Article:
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Today we’re going to talk about a common term called STC or sound transmission class rating. Sound transmission class, an old system has been around for years, it needs to be updated I think a little bit. There’s attempts now to do that but some of the data in the literature is 30 years old and we need to update that system but it’s just a measurement system but here’s the key the people don’t understand.

It’s a measurement system from a 125 cycles to 4,000. That’s fine. That’s a measurement system confined to that domain but you have to be careful about how you apply it to your situation. What does it do? It measures attenuation or the loss of energy in a system. So if we have a lot of noise on the outside of our studio and we know from our physics that the quickest way to keep that noise from bothering our studio situation is to build a barrier. And that’s the shell of your room. And we’ve talked about that in numerous videos.

So if we have a lot of noise on the outside of our room and we want minimum noise on the inside of our room we have to build a barrier. But that barrier is directly dependent on the frequency and the amplitude or strength of the noise out there. So the frequency and the amplitude determine what kind of barrier you build. Not because you think that this barrier would work or that barrier would work in this case. You have to let the measurements of the noise tell you exactly what barrier you use. The lower the frequency and the higher the strength, usually the thicker the barrier. So you have to weigh all of these data and make sure that your barrier is data driven in its construction or else you won’t be happy.

What do you do with frequencies below a 125 cycles? Because this STC measurement stays at a 125 on the low end. Well, you look for other measurement systems that are out there. You can model and we’re doing that now on some of our wall constructions and we’ll post that on the website for you. But the bottom line here is most of our problematic frequencies are below a 125 cycles.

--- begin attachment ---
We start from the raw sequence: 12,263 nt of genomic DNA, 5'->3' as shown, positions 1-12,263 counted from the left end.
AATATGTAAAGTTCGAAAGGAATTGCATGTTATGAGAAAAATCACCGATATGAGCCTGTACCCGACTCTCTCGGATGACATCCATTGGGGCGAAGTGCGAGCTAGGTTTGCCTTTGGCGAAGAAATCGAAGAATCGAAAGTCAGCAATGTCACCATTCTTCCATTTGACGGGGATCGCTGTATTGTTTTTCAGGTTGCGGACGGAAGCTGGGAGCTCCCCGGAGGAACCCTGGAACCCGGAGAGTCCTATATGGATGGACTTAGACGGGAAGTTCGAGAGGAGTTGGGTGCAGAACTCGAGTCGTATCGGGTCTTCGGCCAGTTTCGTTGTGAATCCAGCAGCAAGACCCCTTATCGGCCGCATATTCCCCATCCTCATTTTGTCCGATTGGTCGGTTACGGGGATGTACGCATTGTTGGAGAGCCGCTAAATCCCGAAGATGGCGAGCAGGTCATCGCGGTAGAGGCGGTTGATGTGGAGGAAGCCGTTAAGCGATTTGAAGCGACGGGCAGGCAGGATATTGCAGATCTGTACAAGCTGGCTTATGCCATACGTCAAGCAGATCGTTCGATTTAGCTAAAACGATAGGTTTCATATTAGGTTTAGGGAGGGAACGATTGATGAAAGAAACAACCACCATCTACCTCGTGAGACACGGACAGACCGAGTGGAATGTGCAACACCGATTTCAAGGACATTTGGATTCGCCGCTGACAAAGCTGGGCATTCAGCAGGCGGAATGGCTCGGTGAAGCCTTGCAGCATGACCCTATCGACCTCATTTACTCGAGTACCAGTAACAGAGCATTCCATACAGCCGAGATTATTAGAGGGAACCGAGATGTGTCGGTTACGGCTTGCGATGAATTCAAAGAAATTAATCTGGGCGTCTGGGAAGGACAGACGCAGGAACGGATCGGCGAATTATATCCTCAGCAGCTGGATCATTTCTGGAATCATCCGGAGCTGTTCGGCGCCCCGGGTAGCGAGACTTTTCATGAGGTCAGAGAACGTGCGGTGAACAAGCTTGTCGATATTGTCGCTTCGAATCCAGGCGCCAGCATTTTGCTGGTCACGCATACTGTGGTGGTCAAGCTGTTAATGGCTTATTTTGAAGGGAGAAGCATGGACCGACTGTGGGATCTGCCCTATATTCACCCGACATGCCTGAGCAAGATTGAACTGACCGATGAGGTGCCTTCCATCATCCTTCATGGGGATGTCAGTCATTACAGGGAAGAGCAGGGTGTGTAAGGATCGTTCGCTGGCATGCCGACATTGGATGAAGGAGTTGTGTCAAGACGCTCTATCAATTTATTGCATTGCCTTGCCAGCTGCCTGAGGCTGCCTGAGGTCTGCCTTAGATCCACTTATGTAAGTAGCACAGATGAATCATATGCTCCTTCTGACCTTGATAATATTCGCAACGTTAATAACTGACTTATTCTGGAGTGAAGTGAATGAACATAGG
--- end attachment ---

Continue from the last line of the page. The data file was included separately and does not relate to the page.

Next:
So STC is a good system for speech and things like that but not really a good system for low frequency energy. Let’s look at some examples. The standard 2×4 double wall approach that we see a lot of in the literature with drywall on both sides has a measured STC of 63. So if we have a 100 on this side, we build our double wall with our 1 inch airspace, you know, then we can anticipate 40-45 on the inside. If our frequencies of concern on the noise side are from 125 to 400. Well, most of the time they’re even more lower than 125. So our barrier won’t be helpful on those frequencies.

So here’s another example to kind of show you. You put two layers of drywall on both sides of a 2×4 frame you get a 45 STC rating which is 125 to 4,000, don’t forget that. Hollow concrete block 48 and we could list numerous others and we’ll post some of those of those on our Facebook page so you can get a feel for it. But STC sound transmission class is a rating, a measurement system for frequencies from 125 to 4,000. If that’s your noise issue, great. But most cases it’s not.

I had a client the other day call me say he built this home theater out of the standard double wall, 1 inch airspace, drywall on both sides and he is very unhappy with the way it handles low frequency energy. Look at the definition. There’s your issue. So you have to be very, very careful.

So sound transmission class is a rating and measurement system from 125 to 4,000. But keep in mind, in today’s audio rooms we’re dealing with frequencies and amplitudes that are much greater than that frequency range that sound transmission class measures.

This is an unedited transcript from our video series from Acoustic Fields. There will be some errors in grammar and sentence structure that occur during this translation process.

For complete understanding and comprehension, please view the video which is included in this text. For any additional information regarding this topic or others relating to room acoustics, please contact us directly at:

P: 520 – 392 – 9486

Dennis Foley

I am an acoustic engineer with over 30 years’ experience in the business. My technology has been used in Electric Lady Land Studios, Sony Music of New York, Cello Music and Films founded by Mark Levinson, and Saltmines Studios in Mesa, Arizona, along with hundreds of others.

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